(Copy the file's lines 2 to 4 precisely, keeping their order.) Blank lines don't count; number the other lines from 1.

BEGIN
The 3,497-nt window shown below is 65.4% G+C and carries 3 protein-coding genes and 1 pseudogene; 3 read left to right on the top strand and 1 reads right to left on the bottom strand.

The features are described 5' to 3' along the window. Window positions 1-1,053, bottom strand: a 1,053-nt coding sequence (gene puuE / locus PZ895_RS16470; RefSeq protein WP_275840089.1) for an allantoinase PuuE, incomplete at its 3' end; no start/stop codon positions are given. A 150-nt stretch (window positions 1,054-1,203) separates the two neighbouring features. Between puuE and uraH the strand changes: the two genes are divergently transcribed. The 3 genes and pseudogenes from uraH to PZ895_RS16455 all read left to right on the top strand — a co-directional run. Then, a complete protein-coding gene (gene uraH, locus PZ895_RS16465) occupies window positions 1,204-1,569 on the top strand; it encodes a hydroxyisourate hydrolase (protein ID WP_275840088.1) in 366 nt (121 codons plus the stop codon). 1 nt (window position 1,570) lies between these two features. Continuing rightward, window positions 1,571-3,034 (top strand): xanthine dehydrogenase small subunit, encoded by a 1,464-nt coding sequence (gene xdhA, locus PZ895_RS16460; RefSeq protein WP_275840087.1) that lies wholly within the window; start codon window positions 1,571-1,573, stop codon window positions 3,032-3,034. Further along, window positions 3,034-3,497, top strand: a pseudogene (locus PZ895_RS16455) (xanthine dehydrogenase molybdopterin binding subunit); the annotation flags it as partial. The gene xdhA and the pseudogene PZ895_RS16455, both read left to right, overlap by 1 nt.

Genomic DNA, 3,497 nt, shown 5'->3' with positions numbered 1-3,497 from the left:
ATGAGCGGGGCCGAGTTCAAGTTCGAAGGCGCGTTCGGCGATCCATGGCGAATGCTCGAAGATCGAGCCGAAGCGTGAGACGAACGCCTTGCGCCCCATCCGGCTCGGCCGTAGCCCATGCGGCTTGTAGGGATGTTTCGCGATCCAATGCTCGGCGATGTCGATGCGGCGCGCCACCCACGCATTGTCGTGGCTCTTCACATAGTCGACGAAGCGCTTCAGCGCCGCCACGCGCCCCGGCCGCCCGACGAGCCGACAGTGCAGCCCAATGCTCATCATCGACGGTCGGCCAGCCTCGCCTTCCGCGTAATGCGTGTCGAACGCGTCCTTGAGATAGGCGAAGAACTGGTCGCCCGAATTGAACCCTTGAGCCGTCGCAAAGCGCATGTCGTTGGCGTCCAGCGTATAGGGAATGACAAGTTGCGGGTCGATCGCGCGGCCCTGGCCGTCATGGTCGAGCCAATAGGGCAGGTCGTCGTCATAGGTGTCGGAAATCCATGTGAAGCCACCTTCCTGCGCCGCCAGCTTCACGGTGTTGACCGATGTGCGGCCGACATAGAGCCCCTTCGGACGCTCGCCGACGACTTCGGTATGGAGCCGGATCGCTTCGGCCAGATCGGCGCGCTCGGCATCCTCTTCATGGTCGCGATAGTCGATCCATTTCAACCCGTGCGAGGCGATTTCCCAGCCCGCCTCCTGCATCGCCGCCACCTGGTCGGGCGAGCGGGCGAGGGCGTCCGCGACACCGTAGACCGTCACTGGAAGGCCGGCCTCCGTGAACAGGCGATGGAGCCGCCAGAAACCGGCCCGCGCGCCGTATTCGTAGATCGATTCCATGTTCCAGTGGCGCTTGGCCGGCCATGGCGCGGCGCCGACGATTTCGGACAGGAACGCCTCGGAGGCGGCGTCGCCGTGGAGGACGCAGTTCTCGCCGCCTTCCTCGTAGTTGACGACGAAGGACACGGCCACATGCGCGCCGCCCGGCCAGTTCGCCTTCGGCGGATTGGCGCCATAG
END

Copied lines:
The features are described 5' to 3' along the window. Window positions 1-1,053, bottom strand: a 1,053-nt coding sequence (gene puuE / locus PZ895_RS16470; RefSeq protein WP_275840089.1) for an allantoinase PuuE, incomplete at its 3' end; no start/stop codon positions are given. A 150-nt stretch (window positions 1,054-1,203) separates the two neighbouring features. Between puuE and uraH the strand changes: the two genes are divergently transcribed. The 3 genes and pseudogenes from uraH to PZ895_RS16455 all read left to right on the top strand — a co-directional run. Then, a complete protein-coding gene (gene uraH, locus PZ895_RS16465) occupies window positions 1,204-1,569 on the top strand; it encodes a hydroxyisourate hydrolase (protein ID WP_275840088.1) in 366 nt (121 codons plus the stop codon). 1 nt (window position 1,570) lies between these two features. Continuing rightward, window positions 1,571-3,034 (top strand): xanthine dehydrogenase small subunit, encoded by a 1,464-nt coding sequence (gene xdhA, locus PZ895_RS16460; RefSeq protein WP_275840087.1) that lies wholly within the window; start codon window positions 1,571-1,573, stop codon window positions 3,032-3,034. Further along, window positions 3,034-3,497, top strand: a pseudogene (locus PZ895_RS16455) (xanthine dehydrogenase molybdopterin binding subunit); the annotation flags it as partial. The gene xdhA and the pseudogene PZ895_RS16455, both read left to right, overlap by 1 nt.

Genomic DNA, 3,497 nt, shown 5'->3' with positions numbered 1-3,497 from the left:
ATGAGCGGGGCCGAGTTCAAGTTCGAAGGCGCGTTCGGCGATCCATGGCGAATGCTCGAAGATCGAGCCGAAGCGTGAGACGAACGCCTTGCGCCCCATCCGGCTCGGCCGTAGCCCATGCGGCTTGTAGGGATGTTTCGCGATCCAATGCTCGGCGATGTCGATGCGGCGCGCCACCCACGCATTGTCGTGGCTCTTCACATAGTCGACGAAGCGCTTCAGCGCCGCCACGCGCCCCGGCCGCCCGACGAGCCGACAGTGCAGCCCAATGCTCATCATCGACGGTCGGCCAGCCTCGCCTTCCGCGTAATGCGTGTCGAACGCGTCCTTGAGATAGGCGAAGAACTGGTCGCCCGAATTGAACCCTTGAGCCGTCGCAAAGCGCATGTCGTTGGCGTCCAGCGTATAGGGAATGACAAGTTGCGGGTCGATCGCGCGGCCCTGGCCGTCATGGTCGAGCCAATAGGGCAGGTCGTCGTCATAGGTGTCGGAAATCCATGTGAAGCCACCTTCCTGCGCCGCCAGCTTCACGGTGTTGACCGATGTGCGGCCGACATAGAGCCCCTTCGGACGCTCGCCGACGACTTCGGTATGGAGCCGGATCGCTTCGGCCAGATCGGCGCGCTCGGCATCCTCTTCATGGTCGCGATAGTCGATCCATTTCAACCCGTGCGAGGCGATTTCCCAGCCCGCCTCCTGCATCGCCGCCACCTGGTCGGGCGAGCGGGCGAGGGCGTCCGCGACACCGTAGACCGTCACTGGAAGGCCGGCCTCCGTGAACAGGCGATGGAGCCGCCAGAAACCGGCCCGCGCGCCGTATTCGTAGATCGATTCCATGTTCCAGTGGCGCTTGGCCGGCCATGGCGCGGCGCCGACGATTTCGGACAGGAACGCCTCGGAGGCGGCGTCGCCGTGGAGGACGCAGTTCTCGCCGCCTTCCTCGTAGTTGACGACGAAGGACACGGCCACATGCGCGCCGCCCGGCCAGTTCGCCTTCGGCGGATTGGCGCCATAG